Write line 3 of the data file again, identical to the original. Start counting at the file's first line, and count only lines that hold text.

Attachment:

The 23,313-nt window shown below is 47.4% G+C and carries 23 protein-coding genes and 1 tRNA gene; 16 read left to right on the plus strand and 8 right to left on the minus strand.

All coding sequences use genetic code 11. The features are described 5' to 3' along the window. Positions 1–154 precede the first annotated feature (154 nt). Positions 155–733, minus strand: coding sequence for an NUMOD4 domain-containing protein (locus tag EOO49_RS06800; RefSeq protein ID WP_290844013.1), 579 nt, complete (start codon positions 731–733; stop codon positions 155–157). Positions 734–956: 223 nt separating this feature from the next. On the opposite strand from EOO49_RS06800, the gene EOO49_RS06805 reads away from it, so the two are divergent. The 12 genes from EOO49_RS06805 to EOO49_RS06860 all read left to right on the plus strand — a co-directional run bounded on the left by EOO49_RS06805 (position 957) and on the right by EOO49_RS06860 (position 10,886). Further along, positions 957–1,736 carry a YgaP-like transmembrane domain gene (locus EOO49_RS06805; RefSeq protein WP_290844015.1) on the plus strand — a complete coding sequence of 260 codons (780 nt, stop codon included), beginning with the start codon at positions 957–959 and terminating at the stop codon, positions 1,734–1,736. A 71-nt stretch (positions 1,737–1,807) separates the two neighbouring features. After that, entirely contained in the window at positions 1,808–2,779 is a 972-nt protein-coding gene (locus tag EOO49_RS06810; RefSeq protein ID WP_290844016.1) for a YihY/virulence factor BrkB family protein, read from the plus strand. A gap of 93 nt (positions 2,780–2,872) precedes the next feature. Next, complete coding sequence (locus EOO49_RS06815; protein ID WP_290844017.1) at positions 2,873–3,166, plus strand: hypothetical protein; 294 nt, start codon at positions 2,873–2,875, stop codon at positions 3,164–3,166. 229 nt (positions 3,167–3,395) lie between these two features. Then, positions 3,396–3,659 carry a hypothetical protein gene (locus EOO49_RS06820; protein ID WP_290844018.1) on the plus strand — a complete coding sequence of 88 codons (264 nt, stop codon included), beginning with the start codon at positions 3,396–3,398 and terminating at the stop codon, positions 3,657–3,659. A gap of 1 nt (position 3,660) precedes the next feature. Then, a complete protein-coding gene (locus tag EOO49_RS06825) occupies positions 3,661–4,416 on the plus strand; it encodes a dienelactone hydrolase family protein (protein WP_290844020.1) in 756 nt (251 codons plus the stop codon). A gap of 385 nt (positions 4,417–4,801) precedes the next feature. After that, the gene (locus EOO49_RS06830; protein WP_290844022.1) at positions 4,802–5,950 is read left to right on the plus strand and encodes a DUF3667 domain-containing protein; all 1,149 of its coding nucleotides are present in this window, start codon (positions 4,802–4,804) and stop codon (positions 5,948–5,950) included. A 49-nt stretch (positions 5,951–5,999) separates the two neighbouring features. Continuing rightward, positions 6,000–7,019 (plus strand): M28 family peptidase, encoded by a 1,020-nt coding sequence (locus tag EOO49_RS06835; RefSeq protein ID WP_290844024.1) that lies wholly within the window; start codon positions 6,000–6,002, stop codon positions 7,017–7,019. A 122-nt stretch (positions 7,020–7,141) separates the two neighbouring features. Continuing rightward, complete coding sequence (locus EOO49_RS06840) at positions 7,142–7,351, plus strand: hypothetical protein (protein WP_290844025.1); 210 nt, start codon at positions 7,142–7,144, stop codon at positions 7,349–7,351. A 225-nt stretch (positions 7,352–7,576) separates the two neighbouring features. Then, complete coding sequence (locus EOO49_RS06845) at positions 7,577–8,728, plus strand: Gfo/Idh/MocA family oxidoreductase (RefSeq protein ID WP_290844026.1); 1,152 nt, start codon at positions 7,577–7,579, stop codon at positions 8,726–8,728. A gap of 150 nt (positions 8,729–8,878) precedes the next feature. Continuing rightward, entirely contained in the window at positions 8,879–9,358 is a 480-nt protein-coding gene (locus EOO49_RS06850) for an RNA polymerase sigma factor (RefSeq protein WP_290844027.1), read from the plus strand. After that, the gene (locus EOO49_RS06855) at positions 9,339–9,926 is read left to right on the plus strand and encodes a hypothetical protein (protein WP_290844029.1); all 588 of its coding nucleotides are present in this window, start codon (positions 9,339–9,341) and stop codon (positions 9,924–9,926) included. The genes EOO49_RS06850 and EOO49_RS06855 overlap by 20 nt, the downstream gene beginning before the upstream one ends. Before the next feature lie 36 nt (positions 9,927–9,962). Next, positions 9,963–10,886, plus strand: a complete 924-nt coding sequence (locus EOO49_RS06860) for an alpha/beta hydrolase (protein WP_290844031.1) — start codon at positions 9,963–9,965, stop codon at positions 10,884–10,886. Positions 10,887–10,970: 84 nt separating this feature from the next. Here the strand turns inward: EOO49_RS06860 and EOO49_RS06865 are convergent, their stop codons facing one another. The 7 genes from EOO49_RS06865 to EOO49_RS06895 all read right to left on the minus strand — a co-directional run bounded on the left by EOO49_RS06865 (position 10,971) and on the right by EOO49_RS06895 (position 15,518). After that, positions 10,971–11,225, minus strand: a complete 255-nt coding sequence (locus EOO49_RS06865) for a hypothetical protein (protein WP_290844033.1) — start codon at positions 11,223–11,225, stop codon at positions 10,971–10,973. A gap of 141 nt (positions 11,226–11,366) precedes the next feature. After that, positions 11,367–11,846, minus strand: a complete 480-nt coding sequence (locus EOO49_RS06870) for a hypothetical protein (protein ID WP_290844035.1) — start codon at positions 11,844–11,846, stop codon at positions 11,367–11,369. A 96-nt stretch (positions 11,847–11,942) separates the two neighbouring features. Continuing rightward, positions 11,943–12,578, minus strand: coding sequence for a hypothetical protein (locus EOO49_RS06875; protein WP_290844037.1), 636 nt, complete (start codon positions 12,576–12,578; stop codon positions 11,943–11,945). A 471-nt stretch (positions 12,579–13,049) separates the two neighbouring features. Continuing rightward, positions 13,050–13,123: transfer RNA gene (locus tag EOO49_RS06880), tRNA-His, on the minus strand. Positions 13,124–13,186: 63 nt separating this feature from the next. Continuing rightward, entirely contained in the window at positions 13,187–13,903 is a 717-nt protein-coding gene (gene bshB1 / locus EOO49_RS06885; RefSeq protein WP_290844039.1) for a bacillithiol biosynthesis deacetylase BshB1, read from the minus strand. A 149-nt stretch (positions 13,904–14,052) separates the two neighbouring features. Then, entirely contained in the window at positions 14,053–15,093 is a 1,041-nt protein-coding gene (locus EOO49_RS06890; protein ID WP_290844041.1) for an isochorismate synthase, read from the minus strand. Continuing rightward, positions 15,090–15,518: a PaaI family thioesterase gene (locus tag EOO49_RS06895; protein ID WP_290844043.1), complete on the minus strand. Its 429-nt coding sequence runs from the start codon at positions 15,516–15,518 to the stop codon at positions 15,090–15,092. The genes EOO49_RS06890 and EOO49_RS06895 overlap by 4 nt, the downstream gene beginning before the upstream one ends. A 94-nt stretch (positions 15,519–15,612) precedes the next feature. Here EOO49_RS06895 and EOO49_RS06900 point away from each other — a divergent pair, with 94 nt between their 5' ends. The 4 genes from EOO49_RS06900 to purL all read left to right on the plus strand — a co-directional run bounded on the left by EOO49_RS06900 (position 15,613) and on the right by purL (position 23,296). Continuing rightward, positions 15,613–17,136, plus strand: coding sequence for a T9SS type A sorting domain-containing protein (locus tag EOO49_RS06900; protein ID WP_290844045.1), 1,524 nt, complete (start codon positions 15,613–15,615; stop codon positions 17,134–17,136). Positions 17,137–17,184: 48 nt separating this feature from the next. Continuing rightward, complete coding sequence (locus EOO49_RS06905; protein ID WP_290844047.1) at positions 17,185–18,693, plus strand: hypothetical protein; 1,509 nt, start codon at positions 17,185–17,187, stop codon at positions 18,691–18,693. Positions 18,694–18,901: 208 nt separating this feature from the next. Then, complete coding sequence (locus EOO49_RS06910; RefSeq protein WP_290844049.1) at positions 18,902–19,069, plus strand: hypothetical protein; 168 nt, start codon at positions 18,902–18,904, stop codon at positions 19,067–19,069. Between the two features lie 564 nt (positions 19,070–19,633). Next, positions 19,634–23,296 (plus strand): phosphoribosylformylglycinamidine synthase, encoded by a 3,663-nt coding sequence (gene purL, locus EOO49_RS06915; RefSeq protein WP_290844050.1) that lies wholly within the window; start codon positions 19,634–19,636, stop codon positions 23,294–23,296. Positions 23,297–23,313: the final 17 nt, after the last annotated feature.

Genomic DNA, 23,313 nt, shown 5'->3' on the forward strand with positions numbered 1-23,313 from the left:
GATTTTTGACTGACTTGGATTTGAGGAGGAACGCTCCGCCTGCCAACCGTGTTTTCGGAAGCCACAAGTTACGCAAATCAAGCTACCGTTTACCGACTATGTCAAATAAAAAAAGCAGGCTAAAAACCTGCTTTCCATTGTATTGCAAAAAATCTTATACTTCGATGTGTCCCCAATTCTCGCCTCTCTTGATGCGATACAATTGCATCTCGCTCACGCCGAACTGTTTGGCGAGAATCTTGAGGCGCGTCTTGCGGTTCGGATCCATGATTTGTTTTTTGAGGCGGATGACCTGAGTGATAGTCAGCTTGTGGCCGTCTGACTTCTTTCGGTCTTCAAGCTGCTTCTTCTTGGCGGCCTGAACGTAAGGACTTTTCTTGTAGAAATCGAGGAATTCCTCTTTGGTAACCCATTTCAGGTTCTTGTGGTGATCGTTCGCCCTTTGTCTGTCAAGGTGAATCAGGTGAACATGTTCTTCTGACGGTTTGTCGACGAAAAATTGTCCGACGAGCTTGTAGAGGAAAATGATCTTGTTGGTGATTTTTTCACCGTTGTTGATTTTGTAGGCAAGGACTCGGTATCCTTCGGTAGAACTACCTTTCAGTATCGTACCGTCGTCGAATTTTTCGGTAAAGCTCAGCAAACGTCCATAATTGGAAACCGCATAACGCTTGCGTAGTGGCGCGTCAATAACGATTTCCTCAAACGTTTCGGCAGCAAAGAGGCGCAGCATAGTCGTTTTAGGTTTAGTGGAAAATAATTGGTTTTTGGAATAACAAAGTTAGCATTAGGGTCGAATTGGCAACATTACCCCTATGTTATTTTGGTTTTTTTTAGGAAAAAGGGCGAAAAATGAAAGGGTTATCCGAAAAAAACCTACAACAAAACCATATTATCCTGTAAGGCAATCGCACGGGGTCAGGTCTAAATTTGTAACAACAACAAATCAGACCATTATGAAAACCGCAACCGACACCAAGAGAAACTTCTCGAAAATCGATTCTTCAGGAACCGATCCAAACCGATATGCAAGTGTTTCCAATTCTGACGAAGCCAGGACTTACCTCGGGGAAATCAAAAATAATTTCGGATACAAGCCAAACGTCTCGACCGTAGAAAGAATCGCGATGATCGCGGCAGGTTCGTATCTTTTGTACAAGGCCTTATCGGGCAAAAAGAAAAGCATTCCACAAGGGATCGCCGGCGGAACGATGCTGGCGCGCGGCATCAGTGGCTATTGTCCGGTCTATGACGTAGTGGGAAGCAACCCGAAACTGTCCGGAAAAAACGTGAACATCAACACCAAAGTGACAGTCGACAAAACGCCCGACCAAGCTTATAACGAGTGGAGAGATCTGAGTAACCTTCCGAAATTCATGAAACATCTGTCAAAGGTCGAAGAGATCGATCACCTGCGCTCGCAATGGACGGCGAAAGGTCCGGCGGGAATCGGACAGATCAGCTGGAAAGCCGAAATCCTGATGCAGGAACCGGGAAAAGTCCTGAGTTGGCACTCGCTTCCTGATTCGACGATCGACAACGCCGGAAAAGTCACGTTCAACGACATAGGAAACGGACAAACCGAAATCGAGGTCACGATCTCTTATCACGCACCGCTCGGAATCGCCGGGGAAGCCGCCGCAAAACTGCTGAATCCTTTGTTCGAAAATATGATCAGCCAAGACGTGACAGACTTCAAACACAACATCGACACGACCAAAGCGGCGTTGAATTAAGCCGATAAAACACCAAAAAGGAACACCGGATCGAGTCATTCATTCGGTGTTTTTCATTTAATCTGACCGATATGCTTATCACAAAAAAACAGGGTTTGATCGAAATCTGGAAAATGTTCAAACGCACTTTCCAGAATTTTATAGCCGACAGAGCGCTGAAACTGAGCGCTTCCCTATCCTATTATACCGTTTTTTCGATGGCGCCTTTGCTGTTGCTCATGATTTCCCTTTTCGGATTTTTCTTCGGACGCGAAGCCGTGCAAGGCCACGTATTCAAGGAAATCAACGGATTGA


Genomic DNA, 23,313 nt, shown 5'->3' on the forward strand with positions numbered 1-23,313 from the left: